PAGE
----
From 2017 to 2018, obesity affected over 40 percent of the U.S. population. People living with obesity have higher chances of developing a range of serious medical issues.

These health problems affect nearly every part of the body, including the:

  • brain
  • blood vessels
  • heart
  • liver
  • gallbladder
  • bones
  • joints

Take a look at this infographic to find out how obesity affects the different areas of your body.

Being overweight or having obesity greatly increases the risk of stroke, which happens when blood stops flowing to your brain.

Fat stored around the neck can make the airway too small, which can make breathing difficult at night. This condition is called sleep apnea. Breathing may actually stop for short periods of time in people with sleep apnea.

Obesity has been associated with a higher risk of gastroesophageal reflux disease (GERD). GERD occurs when stomach acid leaks into the esophagus.

In addition, obesity increases the risk of developing gallstones. This is when bile builds up and hardens in the gallbladder. This may require surgery.

Fat can also build up around the liver and lead to liver damage, scar tissue, and even liver failure.

In people with obesity, the heart needs to work harder to pump blood around the body. This leads to high blood pressure, or hypertension. High blood pressure is the leading cause of stroke.

High blood pressure can make the blood vessels that carry blood to the heart become hard and narrow. Hardened arteries, also called atherosclerosis, can increase the risk of heart attack and stroke. High blood pressure can also cause chronic kidney disease.

Obesity can also make the body’s cells resistant to insulin. Insulin is a hormone that carries sugar from your blood to your cells, where it’s used for energy.

If you’re resistant to insulin, the sugar can’t be taken up by the cells, resulting in high blood sugar. This increases a person’s risk of having type 2 diabetes, a condition where your blood sugar is too high. Type 2 diabetes is linked to a range of other health issues, including heart disease, kidney disease, stroke, amputation, and blindness.

Obesity can make it more difficult for someone to get pregnant. It has also been linked to decreased testosterone levels, which can make it harder to conceive.

Additionally, obesity can increase the risk of serious complications during pregnancy.

Obesity can cause deteriorating bone density and muscle mass. This is referred to as osteosarcopenic obesity. Osteosarcopenic obesity can lead to a higher risk of fractures, physical disability, insulin resistance, and poorer overall health outcomes.

Extra weight can also put too much pressure on the joints, leading to pain and stiffness.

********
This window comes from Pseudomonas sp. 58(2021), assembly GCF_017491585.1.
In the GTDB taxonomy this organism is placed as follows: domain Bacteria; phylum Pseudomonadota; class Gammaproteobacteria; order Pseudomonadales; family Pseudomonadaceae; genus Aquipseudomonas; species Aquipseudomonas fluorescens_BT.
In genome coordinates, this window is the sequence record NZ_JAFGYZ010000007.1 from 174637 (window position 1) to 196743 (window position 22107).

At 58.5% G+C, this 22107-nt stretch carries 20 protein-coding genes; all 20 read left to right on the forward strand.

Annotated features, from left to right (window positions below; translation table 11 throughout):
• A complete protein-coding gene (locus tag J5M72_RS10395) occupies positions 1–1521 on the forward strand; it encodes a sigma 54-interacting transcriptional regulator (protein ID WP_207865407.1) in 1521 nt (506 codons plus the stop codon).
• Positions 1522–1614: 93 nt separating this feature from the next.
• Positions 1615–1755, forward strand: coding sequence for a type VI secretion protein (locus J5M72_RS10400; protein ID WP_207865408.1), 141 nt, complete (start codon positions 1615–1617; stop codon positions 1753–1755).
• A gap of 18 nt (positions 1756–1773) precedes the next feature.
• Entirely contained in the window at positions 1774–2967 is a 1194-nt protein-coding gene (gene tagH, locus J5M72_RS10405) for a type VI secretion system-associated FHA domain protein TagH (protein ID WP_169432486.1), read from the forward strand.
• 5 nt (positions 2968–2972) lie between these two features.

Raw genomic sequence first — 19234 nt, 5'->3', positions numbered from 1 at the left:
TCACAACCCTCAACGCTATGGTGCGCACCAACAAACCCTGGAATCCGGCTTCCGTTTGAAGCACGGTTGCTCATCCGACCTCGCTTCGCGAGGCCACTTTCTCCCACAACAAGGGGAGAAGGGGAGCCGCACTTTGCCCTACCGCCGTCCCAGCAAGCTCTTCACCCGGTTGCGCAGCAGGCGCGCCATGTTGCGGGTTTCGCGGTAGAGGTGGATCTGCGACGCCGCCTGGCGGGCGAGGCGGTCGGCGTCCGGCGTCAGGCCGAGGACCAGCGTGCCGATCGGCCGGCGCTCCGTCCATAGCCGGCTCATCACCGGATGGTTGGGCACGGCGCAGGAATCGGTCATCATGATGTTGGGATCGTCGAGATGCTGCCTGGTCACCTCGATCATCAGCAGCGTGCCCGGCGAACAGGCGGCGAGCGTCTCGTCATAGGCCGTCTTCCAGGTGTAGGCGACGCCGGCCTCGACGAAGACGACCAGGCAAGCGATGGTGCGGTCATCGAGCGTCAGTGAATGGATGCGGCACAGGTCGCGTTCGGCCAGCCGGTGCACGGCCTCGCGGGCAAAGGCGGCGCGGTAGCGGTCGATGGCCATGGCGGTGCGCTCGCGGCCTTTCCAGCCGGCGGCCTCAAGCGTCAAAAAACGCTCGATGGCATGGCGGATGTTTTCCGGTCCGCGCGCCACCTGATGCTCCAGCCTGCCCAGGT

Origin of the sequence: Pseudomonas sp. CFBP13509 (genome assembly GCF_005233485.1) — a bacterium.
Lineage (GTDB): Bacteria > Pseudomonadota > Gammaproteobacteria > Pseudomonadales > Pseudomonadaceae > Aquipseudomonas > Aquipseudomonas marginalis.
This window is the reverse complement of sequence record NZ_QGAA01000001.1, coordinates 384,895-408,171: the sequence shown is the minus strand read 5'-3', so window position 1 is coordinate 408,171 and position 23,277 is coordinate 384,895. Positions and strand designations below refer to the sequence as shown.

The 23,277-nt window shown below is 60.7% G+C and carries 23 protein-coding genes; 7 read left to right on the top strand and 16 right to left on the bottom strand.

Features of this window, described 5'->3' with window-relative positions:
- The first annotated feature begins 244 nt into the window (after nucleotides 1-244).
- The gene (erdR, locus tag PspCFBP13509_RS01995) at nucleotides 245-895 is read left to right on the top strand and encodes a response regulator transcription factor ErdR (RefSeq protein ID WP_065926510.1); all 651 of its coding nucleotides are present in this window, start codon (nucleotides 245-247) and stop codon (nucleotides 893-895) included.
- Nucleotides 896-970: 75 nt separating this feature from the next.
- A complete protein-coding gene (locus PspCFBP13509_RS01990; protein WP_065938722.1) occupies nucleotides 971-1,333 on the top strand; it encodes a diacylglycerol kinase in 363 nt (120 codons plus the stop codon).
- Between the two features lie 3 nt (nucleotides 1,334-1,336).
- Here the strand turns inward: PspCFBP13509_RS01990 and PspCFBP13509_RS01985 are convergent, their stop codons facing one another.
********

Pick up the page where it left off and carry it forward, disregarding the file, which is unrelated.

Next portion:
Rashes can occur where the skin of body fat folds. A condition known as acanthosis nigricans can also occur.

Acanthosis nigricans is characterized by discoloration and thickening of the skin in the folds and creases of your body. It has also been linked to insulin resistance and type 2 diabetes.

Share on Pinterest
Acanthosis nigricans is a darkening of the skin folds. It can be an early skin of diabetes. Vandana Mehta Rai MD DNB, C Balachandran MD, CC BY-SA 3.0. Photography courtesy of Wikimedia Commons
Share on Pinterest
Acanthosis nigricans is a skin condition that causes darkening of the skin in areas of skin folds. People with obesity and diabetes can develop this condition. MIA Studio/Shutterstock

Obesity has been associated with several different mental health conditions among different populations. People with obesity may be more likely to have:

  • reduced well-being
  • negative emotions
  • psychopathological symptoms

One way to address these issues is by focusing on positive interventions, like relaxation techniques and self-strengthening skills to improve mood and reduce depression, anxiety, inner tension, restlessness, and stress.

Obesity is also associated with a higher risk of depression, poor self-esteem, and issues with body image.

Obesity has been linked to an increased risk of many different types of cancers, including:

  • endometrial
  • liver
  • kidney
  • cervical
  • colon
  • esophageal
  • pancreatic

As your body mass index (BMI) increases, so does your risk of developing cancer.

Obesity affects nearly every part of the body. If you’re living with obesity, you can treat or manage many of these risk factors with a combination of diet, exercise, and lifestyle changes.

Losing just 5 to 10 percent of your current weight can reduce your risk of developing these health issues. Talk with your doctor about losing weight and maintaining a healthy lifestyle.